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PerspectAbility: Connecting Neurodiversity & Community in NWA


When the founders of PerspectAbility met for the first time over coffee, a common theme united them: they were parents of neurodiverse children with a vision to change the perspective of neurodiversity in Northwest Arkansas. PerspectAbility’s founders wanted their children to be seen for their abilities and possibilities, especially as they grew up and became adults.

Many still misunderstand neurodiversity. Neurodiverse people see and experience the world in different ways from neurotypical people. They may have a diagnosis of Autism Spectrum Disorder (ASD) or Attention Deficit Hyperactivity Disorder (ADHD), but neurodiversity can also include dyslexia, Down syndrome and other mental health disorders. Neurodiversity means there is more than one way to see and interpret the world around us, and a neurodiverse person’s way of processing information and interacting with people is valid.

2023 tulip season at True Colors Farm

As a 501(c)(3) nonprofit based in Bentonville, PerspectAbility’s most visible project is True Colors Farm – Northwest Arkansas’s only not-for-profit tulip farm. The tulip farm opened in 2021, and each spring, it welcomes visitors to walk among the tulips and enjoy a you-pick experience. All proceeds from the farm support PerspectAbility’s mission to assist neurodiverse adults in finding space within the community for their abilities. Neurodiverse adults and young adults staff the farm. It typically opens in April, although this year, an early spring means the tulips are already blooming, and True Colors opened early.

True Colors Farm has been a successful way to raise support for PerspectAbility and spotlight neurodiversity in the Northwest Arkansas community, but the organization has had bigger goals from the beginning. The founders, Celeste Michaud, Leslye Morse, Kelli Jensen and Karah Kinkead, envisioned creating spaces for neurodiverse young adults to continue their education after high school. While 7.5 million people in the U.S. have a diagnosis of neurodiversity, only 7% of them have their own homes and services that allow them to live as independent adults.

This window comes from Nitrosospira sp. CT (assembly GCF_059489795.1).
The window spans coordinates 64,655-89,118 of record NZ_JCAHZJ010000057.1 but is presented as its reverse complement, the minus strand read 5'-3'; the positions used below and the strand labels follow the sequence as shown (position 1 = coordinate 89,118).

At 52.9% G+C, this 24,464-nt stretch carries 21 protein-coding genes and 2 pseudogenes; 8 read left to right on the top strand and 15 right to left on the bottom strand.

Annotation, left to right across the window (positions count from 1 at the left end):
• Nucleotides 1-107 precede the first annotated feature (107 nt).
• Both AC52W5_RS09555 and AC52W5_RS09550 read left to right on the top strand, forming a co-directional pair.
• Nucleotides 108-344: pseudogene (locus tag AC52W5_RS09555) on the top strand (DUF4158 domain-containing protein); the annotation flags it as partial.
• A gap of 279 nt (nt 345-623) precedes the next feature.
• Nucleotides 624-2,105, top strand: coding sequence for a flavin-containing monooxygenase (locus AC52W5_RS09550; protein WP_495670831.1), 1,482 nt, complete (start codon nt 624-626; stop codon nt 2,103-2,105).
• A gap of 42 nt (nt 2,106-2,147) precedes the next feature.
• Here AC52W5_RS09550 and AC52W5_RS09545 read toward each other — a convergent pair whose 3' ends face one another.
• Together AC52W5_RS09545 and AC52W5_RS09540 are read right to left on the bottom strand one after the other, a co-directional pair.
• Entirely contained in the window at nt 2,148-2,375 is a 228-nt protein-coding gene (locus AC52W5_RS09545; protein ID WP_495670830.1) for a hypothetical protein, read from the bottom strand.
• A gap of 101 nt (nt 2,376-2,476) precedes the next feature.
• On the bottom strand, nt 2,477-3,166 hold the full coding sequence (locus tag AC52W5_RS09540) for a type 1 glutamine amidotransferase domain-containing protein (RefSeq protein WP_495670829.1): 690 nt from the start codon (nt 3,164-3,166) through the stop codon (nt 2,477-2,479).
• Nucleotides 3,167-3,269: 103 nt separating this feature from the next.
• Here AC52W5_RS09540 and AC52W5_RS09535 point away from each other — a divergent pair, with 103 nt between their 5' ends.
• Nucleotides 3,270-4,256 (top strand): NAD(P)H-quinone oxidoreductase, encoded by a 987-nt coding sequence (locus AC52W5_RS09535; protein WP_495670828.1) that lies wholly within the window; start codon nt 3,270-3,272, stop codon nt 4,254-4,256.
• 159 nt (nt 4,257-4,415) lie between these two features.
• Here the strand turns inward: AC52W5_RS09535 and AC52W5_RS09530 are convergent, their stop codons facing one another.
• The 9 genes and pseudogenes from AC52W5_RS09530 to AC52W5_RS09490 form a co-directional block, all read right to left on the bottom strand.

In November, community members came together to plant over 100,000 tulip bulbs at True Colors Farm. Now those tulips are blooming for the 2024 season.

Transition Academy is PerspectAbility’s next project. The program will offer recent neurodiverse high school graduates a two-year curriculum focused on life skills to allow neurodiverse adults to transition to an independent adult lifestyle. PerspectAbility hopes to offer dormitory-style living for Transition Academy students. Once Transition Academy is running, the organization will focus on building an inclusive residential neighborhood where neurodiverse residents have access to the types of services they need to live independently.

With these goals in mind, PerspectAbility brought on its first executive director in 2023. Natalie Vowell grew up in Fayetteville and combines her love for the region with her experience raising the profiles of nonprofit organizations. “The first question I asked as executive director of PerspectAbility was ‘How do we have tulip season all year?’” Vowell says. With that idea in mind, the organization followed the theme “Grow” in 2023. Vowell joined the nonprofit on the first day of tulip season and hasn’t slowed down. The group has added two board members and recently completed the purchase of 10 acres in Bentonville, which includes the tulip farm and room for the future Transition Academy and residential neighborhood.

Vowell wants to see growth in more than just physical space, though. “In addition to training our folks, we want to help train the rest of the community on how to treat them. We’d eventually like to work with local businesses and their human resources departments. When we talk about diversity, equality and inclusion, a whole group of people is left out. Neurodiverse people sometimes have better productivity than neurotypical people, given the right circumstances. We need to show Northwest Arkansas and employers how valuable they are.”